Protesting against the current regime is not new in Iran, as on July 9th, 1999, many students at the Amirabad student dormitory in Tehran University were involved in an anti-government demonstration calling for an end to the repressive regime.
Unfortunately, democracy was not on the regime’s agenda and they sent in the revolutionary guards who attacked the students with teargas, clubs, and fire weapons. This culminated in the deaths of three students, with more than a thousand injured and another thousand arrested.
It wasn’t just Tehran where protests took place, but in Tabriz, where security forces murdered a student while many others were arrested. The students’slogans were:
- “The mullahs’ regime must be ousted;”
- “The uprising has begun, 20 years of this rule is over;”
- “Fear the day we pick up arms:”
- “Khamenei – have some shame and leave the leadership;”
- “Down with tyranny and hail to freedom.”
During the 2005 presidential race, Qalibaf, who was a candidate, said, “In 1999, I was one of the club-wielders fighting the students, along with Qassem Soleimani. He said he was proud of his role as a suppressor. He also said, “I, as the commander of the NAJA (State Security Forces), will crush and wipe them.” Rouhani during this time was the Secretary of the Supreme National Security Council and played a major role in the crackdown targeting the protestors. He was so ignorant that in 1999 he referred to students as “thugs,” “corrupt” and “spiteful,” and said their actions should be suppressed.
— People’s Mojahedin Organization of Iran (PMOI/MEK) (@Mojahedineng) May 28, 2020
All the crackdowns during that time only led to a more rebellious drive amidst the student movement. Many of Iran’s youth and students were drawn to the Iranian Opposition, the People’s Mojahedin Organization of Iran (PMOI / MEK Iran), which since the 1980s had been calling for the regime’s overthrow. Some even relocated to Camp Ashraf, Iraq, so that they could join the ongoing struggle against the tyranny of the mullahs. They viewed the (PMOI / MEK Iran) as the only viable organization that wanted to overthrow the religious tyranny of the regime.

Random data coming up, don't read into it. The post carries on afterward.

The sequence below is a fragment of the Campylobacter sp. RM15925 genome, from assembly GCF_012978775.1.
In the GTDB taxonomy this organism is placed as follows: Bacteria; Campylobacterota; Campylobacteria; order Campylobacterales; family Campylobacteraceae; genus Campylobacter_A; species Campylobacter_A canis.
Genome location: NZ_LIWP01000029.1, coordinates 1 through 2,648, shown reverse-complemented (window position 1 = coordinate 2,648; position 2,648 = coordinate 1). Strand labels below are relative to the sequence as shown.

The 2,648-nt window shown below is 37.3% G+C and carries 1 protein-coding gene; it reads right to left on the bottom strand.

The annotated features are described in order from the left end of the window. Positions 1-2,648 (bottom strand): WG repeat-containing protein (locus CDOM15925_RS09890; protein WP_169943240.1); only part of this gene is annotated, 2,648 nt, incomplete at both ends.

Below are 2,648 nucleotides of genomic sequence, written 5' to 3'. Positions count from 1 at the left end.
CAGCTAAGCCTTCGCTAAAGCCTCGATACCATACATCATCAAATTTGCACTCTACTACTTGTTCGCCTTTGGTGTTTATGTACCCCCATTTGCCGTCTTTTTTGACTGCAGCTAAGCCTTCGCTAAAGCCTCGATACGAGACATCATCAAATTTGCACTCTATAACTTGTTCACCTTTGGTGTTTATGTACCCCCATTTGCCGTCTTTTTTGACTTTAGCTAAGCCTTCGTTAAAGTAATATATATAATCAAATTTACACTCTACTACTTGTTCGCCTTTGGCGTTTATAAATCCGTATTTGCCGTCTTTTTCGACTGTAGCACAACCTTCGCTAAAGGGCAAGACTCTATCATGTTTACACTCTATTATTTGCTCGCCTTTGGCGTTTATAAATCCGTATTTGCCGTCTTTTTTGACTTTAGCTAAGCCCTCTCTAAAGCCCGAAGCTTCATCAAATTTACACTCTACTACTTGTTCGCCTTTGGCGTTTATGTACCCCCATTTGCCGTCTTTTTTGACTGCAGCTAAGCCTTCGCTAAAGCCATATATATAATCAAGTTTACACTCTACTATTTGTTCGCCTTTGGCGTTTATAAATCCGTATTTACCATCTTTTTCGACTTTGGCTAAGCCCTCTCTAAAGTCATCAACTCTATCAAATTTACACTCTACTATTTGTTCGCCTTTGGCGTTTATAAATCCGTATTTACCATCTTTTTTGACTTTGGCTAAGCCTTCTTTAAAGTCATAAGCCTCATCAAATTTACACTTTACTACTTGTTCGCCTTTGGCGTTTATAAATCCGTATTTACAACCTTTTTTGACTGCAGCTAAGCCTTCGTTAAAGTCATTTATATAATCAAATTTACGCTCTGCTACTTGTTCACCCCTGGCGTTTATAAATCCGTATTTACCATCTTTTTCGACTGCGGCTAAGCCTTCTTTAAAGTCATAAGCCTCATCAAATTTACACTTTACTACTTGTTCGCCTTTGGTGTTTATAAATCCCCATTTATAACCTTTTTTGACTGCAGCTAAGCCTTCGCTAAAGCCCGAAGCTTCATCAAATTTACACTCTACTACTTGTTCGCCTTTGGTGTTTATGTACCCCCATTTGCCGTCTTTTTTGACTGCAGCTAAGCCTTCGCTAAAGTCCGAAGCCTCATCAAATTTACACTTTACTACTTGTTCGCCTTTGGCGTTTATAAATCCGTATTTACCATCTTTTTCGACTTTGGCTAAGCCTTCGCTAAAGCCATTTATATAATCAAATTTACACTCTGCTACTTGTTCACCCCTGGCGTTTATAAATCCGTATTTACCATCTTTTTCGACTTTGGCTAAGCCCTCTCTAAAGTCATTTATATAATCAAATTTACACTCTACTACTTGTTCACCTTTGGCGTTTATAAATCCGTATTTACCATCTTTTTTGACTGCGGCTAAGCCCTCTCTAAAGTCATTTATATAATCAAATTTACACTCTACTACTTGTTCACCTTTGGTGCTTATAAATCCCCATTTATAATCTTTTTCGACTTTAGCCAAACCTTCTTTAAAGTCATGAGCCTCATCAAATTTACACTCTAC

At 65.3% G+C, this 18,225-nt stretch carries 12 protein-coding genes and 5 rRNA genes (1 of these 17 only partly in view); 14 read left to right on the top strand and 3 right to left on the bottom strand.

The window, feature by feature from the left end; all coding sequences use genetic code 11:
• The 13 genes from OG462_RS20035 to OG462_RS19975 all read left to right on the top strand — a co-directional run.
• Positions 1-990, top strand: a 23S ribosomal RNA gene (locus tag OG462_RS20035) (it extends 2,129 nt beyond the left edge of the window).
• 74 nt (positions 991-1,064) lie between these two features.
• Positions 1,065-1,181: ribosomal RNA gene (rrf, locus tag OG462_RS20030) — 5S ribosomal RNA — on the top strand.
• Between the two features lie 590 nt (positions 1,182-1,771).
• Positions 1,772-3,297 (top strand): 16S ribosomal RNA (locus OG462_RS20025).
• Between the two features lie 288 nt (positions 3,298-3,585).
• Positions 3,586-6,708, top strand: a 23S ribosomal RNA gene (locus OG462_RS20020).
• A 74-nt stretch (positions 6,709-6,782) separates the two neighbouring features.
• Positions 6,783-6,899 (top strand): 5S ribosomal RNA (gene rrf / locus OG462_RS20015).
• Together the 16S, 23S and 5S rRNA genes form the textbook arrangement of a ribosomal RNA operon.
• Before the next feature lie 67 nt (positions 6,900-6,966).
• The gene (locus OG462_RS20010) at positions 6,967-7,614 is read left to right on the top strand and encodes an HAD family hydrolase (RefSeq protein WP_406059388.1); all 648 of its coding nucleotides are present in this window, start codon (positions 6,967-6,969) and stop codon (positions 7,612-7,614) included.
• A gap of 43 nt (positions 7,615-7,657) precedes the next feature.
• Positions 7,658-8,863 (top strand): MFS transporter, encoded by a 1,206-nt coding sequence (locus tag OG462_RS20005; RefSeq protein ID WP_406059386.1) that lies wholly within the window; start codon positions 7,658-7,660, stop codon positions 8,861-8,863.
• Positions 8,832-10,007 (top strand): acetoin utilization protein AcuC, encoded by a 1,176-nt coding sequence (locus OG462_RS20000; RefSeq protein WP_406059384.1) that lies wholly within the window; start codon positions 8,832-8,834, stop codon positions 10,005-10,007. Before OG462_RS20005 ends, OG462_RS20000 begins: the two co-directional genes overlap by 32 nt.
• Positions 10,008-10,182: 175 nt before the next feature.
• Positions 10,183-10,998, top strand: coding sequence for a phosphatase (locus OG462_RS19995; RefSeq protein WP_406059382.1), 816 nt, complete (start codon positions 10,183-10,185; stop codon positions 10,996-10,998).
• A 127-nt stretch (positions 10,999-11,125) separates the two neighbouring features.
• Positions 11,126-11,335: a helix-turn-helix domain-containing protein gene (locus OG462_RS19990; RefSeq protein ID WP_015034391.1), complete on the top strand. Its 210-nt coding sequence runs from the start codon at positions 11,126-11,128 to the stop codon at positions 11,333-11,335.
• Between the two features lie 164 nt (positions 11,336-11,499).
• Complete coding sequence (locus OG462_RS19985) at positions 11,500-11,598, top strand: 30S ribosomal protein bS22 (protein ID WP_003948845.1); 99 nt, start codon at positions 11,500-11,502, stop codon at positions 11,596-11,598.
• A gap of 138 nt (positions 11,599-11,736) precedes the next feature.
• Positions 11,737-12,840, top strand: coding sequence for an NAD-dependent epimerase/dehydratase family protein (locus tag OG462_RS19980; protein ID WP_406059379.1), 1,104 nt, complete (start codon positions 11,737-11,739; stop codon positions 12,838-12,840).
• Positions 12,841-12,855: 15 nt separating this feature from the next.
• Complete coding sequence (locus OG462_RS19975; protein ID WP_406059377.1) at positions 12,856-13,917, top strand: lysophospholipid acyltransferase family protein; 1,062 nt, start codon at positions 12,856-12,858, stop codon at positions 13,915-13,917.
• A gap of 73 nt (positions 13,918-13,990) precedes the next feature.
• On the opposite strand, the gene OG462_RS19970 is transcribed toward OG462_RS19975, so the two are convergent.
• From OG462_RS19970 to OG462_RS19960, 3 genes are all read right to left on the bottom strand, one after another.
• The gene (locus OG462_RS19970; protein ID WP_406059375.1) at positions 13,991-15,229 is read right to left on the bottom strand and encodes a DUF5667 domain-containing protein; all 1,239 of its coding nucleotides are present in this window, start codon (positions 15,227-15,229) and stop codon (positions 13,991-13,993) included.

There were more uprisings in 2009 and later in December 2017 and November 2019, demanding an end to the regime’s rule. In January 2020, determined Iranian students banded together on Iran’s streets demanding an end to the regime’s undemocratic rule.
Today, Iranian students still struggle against the mullahs’ dictatorship. It was the strange disappearance of two geniuses, Ali Younesi and Amir Hossein Moradi, in Tehran that disturbed the Iranian people. Eventually, after 26 days, the Iranian regime’s judiciary openly admitted to taking these two into custody. It is likely that they ended up in the torture chambers. Their crime, it appears, was their connection with the (PMOI / MEK Iran), one of Iran’s only organizations fighting for fair and free elections. As was quite usual with the regime the two students were accused of storing in their homes explosive devices so this gave them the right to keep them incarcerated.
Younesiwas the winner of a gold medal at the 12th International Olympiad on Astronomy and Astrophysics, which took place in China in 2018. Previously he had been the winner of the silver and gold medals in 2016 at the National Astronomy Olympiad. Amir Hossein in 2017 won the Olympiad silver medal.
Following the arrestation of Younesi and Moradi, Iranian regime Supreme Leader Ali Khamenei expressed his grave concerns for the (PMOI / MEK Iran) gaining influence and support among Iran’s younger generation.
— People’s Mojahedin Organization of Iran (PMOI/MEK) (@Mojahedineng) May 19, 2020
“Time and again I have suggested to various officials to go and visit our universities and talk with the students. However, in response they say whenever we do go, the students’ objectives are not to be informed about the country’s issues; in fact, they are interested in tainting the state’s image. That is why officials don’t pay visits to our universities. I am asking you, please, do not prevent an atmosphere of dialogue,” Khamenei said in utter hypocrisy. However, his remarks do shed light on his concern about hatred among Iran’s youths, especially college students, vis-à-vis the mullahs’ regime.